Monday, August 9, 2010

Review of Introducing Paul

Introducing Paul: The Man, His Mission and His Message. By Michael F. Bird. Downers Grove, IL: IVP Academic, 2008, 192 pp., $20.00, paper.

Michael Bird sets out to provide an introductory book on Paul’s life, thought, and writings in a way that is relevant and stimulating without being overly-distracted by “scholarly debates and complex technicalities” (p. 6). This is quite a challenge; however, Bird, who is a lecturer in Theology and Bible at Crossway College, in Queensland, Australia, admirably accomplishes this task in Introducing Paul. Chapter 1 is a fast-paced discussion seeking to answer the question, What is Paul? Bird’s answer is that he was “a servant of Jesus Christ” (p. 29). Furthermore, this chapter introduces the reader to various contested issues within Pauline studies, all structured around the image of Paul as a “persecutor, missionary, theologian, pastor, martyr, and maverick” (p. 28). Bird understands Paul’s greatest accomplishment to be his successful mission to include gentiles within the transformed understanding of the people of God. Chapter 2 briefly highlights the implications of Paul’s Damascus road experience, referred to as a conversion “to a messianic sect within Judaism” (p. 35 emphasis original). Bird provides a traditional Pauline chronology and then a description of the way Paul’s identity and theologizing were discontinuous with his Pre-Damascus road Jewish self-understanding and Pharisaic theology.

Chapter 3 presents a narrative substructure for a Pauline biblical theology. Bird’s topical review of salvation history provides the reader with key intersecting narratives that inform his epistolary discourse. His discussion of Adam and Christ is quite theological while his discussion of Israel argues the viewpoint that, for Paul, the church has replaced Israel as the people of God (p. 50). Chapter 4 gives a brief summary of the argument, structure, and framework of all the canonical letters attributed to Paul. Bird is a maximalist with regard to Pauline authorship of these letters (but see pp. 70-71 n.5). Chapter 5 provides a narrative-critical reading of the Gospel. Bird contends that for Paul, the Gospel is concerned with both the person and work of Christ. Furthermore, the Pauline stories in Rom. 1.1-4, 1 Cor. 15.1-5, and 2 Tim. 2.8, function as theological narratives designed to inform their auditors about God, salvation, and humanity (83). Bird draws from historic empire studies and the work of N.T. Wright to provide an informative discussion of the way the gospel was heard in the context of Roman imperial ideology.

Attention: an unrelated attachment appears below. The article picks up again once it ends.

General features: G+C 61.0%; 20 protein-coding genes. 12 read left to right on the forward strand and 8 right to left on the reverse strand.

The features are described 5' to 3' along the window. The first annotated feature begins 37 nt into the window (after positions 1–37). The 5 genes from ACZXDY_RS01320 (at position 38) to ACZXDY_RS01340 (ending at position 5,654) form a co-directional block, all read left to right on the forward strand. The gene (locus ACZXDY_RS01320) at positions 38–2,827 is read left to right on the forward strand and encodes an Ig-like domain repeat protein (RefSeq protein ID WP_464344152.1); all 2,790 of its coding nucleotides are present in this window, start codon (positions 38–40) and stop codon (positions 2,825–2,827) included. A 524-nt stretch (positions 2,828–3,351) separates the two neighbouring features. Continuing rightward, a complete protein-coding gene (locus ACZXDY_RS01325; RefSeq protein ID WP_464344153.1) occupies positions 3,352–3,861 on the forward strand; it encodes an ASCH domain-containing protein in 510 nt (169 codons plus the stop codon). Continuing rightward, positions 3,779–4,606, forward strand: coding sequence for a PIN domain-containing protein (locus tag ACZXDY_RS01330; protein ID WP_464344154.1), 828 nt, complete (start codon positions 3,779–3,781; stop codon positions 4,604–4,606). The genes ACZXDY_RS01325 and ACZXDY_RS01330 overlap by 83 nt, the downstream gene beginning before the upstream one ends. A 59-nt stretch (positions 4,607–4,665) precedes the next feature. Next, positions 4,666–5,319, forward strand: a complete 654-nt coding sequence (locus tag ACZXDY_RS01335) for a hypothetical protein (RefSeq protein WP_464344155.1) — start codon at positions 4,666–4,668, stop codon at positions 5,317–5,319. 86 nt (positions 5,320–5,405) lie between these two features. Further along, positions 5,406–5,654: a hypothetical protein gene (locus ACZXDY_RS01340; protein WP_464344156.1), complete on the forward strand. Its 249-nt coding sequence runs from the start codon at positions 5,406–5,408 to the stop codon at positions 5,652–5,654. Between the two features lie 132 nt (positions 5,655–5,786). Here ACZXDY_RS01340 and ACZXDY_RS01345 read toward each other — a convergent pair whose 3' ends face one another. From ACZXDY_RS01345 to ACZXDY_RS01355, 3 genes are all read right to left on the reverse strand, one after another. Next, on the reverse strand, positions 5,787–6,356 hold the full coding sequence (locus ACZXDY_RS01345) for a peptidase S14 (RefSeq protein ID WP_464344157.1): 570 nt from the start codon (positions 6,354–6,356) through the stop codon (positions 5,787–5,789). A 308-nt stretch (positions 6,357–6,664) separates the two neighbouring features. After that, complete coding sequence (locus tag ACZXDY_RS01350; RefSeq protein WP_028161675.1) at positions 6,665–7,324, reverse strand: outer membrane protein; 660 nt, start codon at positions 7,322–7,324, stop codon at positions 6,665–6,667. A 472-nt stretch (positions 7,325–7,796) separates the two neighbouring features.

The death and resurrection of Christ, which Bird understands as the center of Paul’s theological thought, is expressed through images and metaphors designed to explicate the significance of the Gospel. These concepts are introduced by Bird in chapter 6 and, when taken together provide a contingent discursive understanding of Pauline soteriology. The expressions covered by Bird include: righteousness, sacrifice, reconciliation, redemption, adoption, renewal, and victory. Chapter 7 offers a brief discussion of Paul’s eschatology and its importance for New Testament theology in general. Bird presents the “already” and “not yet” scheme, while also considering it plausible, based on 1 Cor. 15.23-25, that Paul expected a “messianic or millennial reign of Christ upon the earth” (p. 121). In Chapter 8, Bird presents Paul as a “messianic” monotheist who understands Christ as one “participating in the divine identity” (pp. 126, 128). This is an excellent of example of the way an introductory book can discuss important and relevant but often challenging conceptual material. The subject of Pauline ethics is the focus of chapter 9. Bird relies on the traditional Pauline “indicative” and “imperative” interpretive framework as a way to organize some of Paul’s teaching on the social implications of the Gospel (p. 136). Chapter 10 discusses Paul’s approach to discipleship and spiritual formation, which Bird refers to as “gospelizing”. In “gospelization”, individuals are formed in the shape of the cross and empowered by Christ’s resurrection (p. 162). The epilogue provides a reminder concerning the fragmentary nature of the Pauline discourse, the significance of his legacy within church history, and a clarion call to emulate Paul by living a missional life.

Bird has written a useful entry-level book for undergraduates, informed laypersons, and for ministers seeking to stay current within Pauline studies. His book sometimes presents only one side of rather disputed and contentious issues (e.g. the relationship of the church and Israel) and the influence of N.T. Wright is evident throughout the work. This book is recommended for those seeking to understand the contours of Paul’s thought in a way that is engaging, relevant, and highly readable.

Originally published as:
Review of Michael F. Bird, Introducing Paul: The Man, His Mission and His Message. (Downers Grove, IL: IVP Academic, 2008), Criswell Theological Review, N.S. volume 7, no. 2 (Spring 2010): 119-20.

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